China introduces regulations for livestreaming, social commerce

China introduces regulations for livestreaming, social commerce

Staff Writer
Staff Writer
Pinduoduo Content Team
April 1, 2021

China’s market regulator introduced new rules to clarify the responsibilities of platform companies involved in e-commerce business, including sales via livestreaming and social media, as the world’s largest e-commerce market steps up efforts to bring more order to the booming sector.

The State Administration for Market Regulation unveiled rules March 15 to regulate transactions made online, requiring platforms and merchants to comply with the responsibilities described in the regulation, which builds on China’s Electronic Commerce Law that came into effect in 2019.

The measures are important for “improving the online transaction supervision system, regulating the online transaction space, maintaining fair competition, and creating secure online consumption,” a report from Xinhua News Agency cited the regulator as saying.

Livestreaming and social e-commerce has stimulated new online business while also posing new regulatory challenges. According to a report by EqualOcean, the livestreaming market is estimated to be worth more than 80 billion yuan ($12 billion) in 2021 and will break the 100-billion-yuan mark by 2023.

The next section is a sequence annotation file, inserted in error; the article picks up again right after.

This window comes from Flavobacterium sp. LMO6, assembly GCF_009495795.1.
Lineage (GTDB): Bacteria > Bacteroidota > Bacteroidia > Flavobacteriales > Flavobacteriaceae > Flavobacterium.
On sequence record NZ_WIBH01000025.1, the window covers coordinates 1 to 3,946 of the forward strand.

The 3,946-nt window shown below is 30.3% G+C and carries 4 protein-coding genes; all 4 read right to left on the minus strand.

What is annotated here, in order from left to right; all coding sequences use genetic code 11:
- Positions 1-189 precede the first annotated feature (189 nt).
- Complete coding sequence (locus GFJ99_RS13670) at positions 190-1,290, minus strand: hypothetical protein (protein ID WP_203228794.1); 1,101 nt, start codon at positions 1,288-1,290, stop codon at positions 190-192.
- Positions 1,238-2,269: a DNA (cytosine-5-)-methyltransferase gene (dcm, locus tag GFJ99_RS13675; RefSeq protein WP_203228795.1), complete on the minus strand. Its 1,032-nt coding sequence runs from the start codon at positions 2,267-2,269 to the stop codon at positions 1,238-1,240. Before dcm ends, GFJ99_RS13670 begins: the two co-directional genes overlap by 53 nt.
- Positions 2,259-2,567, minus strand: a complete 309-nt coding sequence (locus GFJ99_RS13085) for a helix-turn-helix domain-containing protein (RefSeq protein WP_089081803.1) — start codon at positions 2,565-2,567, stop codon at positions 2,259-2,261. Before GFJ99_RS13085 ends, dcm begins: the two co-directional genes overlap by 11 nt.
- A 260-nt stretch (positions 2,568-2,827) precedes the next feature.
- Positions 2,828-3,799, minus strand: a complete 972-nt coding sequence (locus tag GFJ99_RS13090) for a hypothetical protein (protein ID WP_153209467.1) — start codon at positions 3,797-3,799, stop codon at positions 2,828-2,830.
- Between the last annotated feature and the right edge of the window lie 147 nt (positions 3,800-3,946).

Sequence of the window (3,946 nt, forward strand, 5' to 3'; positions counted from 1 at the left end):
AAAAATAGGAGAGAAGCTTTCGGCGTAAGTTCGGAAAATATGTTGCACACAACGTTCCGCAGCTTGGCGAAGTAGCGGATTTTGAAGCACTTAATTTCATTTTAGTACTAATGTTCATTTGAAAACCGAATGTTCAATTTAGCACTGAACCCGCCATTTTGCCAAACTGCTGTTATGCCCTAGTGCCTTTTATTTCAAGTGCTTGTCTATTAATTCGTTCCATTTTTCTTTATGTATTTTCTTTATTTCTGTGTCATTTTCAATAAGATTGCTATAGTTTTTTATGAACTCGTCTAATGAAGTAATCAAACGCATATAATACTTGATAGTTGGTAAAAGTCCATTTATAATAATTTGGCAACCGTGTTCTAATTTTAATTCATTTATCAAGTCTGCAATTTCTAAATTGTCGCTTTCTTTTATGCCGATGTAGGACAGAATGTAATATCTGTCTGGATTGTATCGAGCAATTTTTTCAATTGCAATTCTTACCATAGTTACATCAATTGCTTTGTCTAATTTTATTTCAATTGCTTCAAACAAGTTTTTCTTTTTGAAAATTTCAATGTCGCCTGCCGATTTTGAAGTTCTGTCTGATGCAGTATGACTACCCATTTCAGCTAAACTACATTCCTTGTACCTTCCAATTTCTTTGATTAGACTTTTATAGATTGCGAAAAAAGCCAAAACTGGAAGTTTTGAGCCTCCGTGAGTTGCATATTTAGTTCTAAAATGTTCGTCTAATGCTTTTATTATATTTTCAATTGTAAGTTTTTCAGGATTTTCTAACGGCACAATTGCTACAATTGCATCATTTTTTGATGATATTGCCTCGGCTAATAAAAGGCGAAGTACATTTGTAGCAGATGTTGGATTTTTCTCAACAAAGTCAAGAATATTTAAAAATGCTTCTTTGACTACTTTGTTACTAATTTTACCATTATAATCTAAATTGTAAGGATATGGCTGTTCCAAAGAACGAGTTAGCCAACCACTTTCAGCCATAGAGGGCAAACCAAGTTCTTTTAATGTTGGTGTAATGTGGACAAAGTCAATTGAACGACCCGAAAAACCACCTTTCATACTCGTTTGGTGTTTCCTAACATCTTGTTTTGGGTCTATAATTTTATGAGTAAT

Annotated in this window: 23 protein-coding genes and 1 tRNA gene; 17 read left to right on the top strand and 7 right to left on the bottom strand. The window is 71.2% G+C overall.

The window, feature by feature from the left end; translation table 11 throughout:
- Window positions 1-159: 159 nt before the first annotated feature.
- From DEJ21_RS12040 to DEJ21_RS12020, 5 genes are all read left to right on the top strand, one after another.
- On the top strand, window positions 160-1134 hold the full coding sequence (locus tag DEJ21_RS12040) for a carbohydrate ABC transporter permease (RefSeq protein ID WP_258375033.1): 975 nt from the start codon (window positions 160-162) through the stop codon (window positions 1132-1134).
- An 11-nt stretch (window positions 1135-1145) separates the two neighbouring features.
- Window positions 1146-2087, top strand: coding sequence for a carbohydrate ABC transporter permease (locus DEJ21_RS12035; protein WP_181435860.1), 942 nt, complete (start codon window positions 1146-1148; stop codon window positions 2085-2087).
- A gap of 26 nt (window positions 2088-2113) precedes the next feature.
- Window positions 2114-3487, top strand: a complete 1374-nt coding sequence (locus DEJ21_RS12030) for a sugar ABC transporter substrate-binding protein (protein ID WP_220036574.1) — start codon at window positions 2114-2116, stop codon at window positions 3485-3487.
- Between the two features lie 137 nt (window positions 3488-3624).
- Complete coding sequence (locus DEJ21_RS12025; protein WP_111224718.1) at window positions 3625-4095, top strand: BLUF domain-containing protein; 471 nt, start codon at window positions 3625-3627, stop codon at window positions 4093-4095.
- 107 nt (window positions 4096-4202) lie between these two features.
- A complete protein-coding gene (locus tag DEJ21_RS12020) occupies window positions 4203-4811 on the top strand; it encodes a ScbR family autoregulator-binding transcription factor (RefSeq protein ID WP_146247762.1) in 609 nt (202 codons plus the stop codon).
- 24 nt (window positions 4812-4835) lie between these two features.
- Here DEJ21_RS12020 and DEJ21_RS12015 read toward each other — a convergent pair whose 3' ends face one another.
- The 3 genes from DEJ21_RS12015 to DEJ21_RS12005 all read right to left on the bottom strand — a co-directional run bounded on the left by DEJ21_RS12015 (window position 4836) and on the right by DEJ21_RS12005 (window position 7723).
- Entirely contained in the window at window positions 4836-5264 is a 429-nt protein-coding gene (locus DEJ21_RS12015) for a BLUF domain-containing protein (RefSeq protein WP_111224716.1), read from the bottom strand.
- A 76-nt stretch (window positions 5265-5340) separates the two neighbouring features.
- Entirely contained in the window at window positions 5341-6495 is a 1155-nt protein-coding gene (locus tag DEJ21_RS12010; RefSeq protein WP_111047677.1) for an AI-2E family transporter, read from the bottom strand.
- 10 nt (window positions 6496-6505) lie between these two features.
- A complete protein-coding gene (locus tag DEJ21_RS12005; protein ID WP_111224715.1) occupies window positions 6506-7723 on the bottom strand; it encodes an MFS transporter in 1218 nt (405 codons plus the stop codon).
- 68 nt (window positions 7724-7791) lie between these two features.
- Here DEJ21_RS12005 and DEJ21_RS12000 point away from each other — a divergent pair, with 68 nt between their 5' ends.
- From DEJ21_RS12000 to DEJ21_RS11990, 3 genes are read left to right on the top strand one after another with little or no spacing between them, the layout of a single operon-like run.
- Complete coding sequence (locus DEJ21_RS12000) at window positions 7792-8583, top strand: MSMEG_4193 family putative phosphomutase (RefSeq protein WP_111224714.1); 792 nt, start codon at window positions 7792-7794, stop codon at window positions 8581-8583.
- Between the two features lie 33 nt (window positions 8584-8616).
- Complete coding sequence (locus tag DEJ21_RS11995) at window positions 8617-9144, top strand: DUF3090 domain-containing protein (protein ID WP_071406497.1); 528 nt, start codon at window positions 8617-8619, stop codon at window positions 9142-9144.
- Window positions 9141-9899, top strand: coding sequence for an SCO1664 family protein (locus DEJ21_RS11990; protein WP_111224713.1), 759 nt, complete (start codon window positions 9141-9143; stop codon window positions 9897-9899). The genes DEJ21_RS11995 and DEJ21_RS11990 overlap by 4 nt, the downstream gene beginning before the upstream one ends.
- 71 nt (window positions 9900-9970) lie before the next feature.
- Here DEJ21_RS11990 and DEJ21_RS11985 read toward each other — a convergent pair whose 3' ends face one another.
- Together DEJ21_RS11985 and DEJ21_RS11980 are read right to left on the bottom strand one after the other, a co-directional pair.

To regulate the fast-rising livestreaming and social e-commerce fields, the rules require platforms to keep recordings of the streams for at least three years after the live cast as a transaction record to better protect consumer rights.  

The rules also require online platforms to gain user consent for the collection and utilization of personal information including biometric data, medical and health information, and financial accounts.

Other highlights of the regulation include:

• Platforms should not prohibit merchants from carrying out business activities on more than one platform. It also prohibits practices that facilitate “forced exclusivity,” including suppressing product listing rankings of merchants who decline to sell exclusively on one platform, removing or blocking such online stores, and raising service fees for such sellers;

• Platforms should not restrict merchants’ freedom to independently choose logistics operators and other transaction support service providers;

• The rules ban services that engage in misleading practices such as falsifying selling volume and audience numbers, or promoting favorable reviews over others;

• The platform operator shall verify the registration of information submitted by the merchants and report the identity information of the merchants to the market regulator twice a year.

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